The Camellia

Autumn's Jewel

by Tina Mast // October - November - December 2017

With summer now a memory and cooler temperatures and changing leaves upon us, you may think that color and charm in your garden are also things of the past. But during the time of year when most plants are no longer blooming, don’t fret – camellias are here to save the day.

Stunning and fabulous are two good words to describe camellias. Add easy-to-grow to that list, too. This classic southern plant features incomparable, often pristine flowers either in fall or late winter/early spring and has lustrous evergreen foliage. Flower colors range from sumptuous magenta, deep red, candy pink, smoky ruby, glowing white, and more. They make excellent accent plants, specimens, or low privacy screens. If you’re pondering adding some fall flowers to your landscape, look no further than the fall-blooming sasanqua type camellias and their hybrids. Most will typically grow to about 8-12 feet tall, while dwarf varieties top out around five feet tall. Winter/spring blooming Japanese camellias and hybrid varieties are also offered at nurseries, as well as tea camellias (and, yes, you can grow your own tea). Here are some tips for growing these beautiful plants. 

LIGHT: Camellias are adaptable to a range of light conditions but they mainly prefer morning sun with afternoon shade or bright dappled light all day. Avoid hot, scorching afternoon sun locations for planting, especially those that are windy. Some camellias are more sun tolerant than others, typically the fall-blooming sasanqua types. Those grown in sun usually look a bit sunburned while they are young. Those that tolerate it eventually become accustomed to their site.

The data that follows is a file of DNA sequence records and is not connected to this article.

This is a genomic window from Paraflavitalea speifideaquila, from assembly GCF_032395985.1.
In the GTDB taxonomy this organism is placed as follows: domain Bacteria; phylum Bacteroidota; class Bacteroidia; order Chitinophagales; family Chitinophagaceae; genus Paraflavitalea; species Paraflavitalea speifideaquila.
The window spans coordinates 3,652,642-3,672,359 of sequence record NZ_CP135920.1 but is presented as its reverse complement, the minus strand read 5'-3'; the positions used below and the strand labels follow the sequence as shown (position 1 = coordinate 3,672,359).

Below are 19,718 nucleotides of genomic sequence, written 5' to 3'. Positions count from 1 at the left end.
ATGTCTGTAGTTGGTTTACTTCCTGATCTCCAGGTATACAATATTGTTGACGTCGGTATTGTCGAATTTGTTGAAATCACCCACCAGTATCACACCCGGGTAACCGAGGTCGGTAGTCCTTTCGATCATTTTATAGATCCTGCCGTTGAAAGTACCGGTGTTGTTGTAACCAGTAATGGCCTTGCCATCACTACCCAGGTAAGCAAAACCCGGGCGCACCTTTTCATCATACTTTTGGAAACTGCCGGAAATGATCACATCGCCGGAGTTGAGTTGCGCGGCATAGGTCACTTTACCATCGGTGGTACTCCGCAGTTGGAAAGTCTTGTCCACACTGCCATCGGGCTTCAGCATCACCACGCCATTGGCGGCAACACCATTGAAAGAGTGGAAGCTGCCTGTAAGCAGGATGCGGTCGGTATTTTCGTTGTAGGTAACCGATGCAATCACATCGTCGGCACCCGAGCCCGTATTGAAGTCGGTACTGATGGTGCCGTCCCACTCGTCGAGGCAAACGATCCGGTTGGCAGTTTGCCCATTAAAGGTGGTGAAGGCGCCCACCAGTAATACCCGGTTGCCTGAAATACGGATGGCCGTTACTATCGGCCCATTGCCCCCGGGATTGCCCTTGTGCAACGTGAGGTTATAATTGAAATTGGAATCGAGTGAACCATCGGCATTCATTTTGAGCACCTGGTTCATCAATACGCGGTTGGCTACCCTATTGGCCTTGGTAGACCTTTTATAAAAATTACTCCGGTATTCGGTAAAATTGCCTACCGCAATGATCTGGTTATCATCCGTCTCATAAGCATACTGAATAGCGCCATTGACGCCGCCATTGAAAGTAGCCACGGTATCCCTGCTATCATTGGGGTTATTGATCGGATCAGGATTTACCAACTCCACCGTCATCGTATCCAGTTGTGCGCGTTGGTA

PLANTING: Camellias like well-drained, acid soil with plenty of organic matter. Amend the soil when planting with a pine bark soil conditioner or Permatill, or a mix of the two such as Daddy Pete’s Plant Pleaser Plus Permatill. See the “Planting Guide for Trees & Shrubs” on our website’s “Garden Tips” page for specific directions and diagrams on planting. Never plant camellias so that the base of the trunk is below the soil line and do not permit soil or mulch to wash over the base of the trunk and cover it. Do mulch over the root zone area with your mulch of choice to a depth of 2”-3”. 

Camellias are also excellent container plants. Put plants that came in three or five gallon pots into half-barrel or 20”-24” pots. Use a planting mix that is heavy in pine bark fines or make a mix that is 50% regular fluffy potting soil and 50% pine bark soil conditioner. Avoid soil mixes with fertilizer already mixed in.

WATERING: Camellias need regular water for the first three years in the ground. Young plants can and will die on you if they get too dry. “Regular water” means watering enough to soak the rootball one to two times per week in spring and fall, and two to three times a week in summer for the first year. It’s good to water newbies during late winter dry spells, too. Once established, they can survive on natural rainfall. Old camellias are actually quite drought tolerant. 

FERTILIZING: Fertilize up to three times a year (at least once), but take care not to overfertilize, as this can predispose the plants to winter injury. Use a complete, commercial plant food formulated for “acid-loving plants” such as Holly-tone, and don’t use more than called for on the label. Times to apply: early March, early May, and early July. 

PRUNING: Prune after flowering. You can prune how you like to get the form you want. Cut back the top to make lanky shrubs bushier. Thin out the bottom to create a bare trunk and form a patio tree. Shorten lower branches to promote more upright growth. It’s always a good idea to remove any wood that is dead or weak. If plants become so dense that flowers have no room to open properly, thin the branches to open up the plants.

For more information about camellias, and to find the “Planting Guide for Trees & Shrubs,” please visit

Tina Mast

Communications director at Homewood Nursery in Raleigh.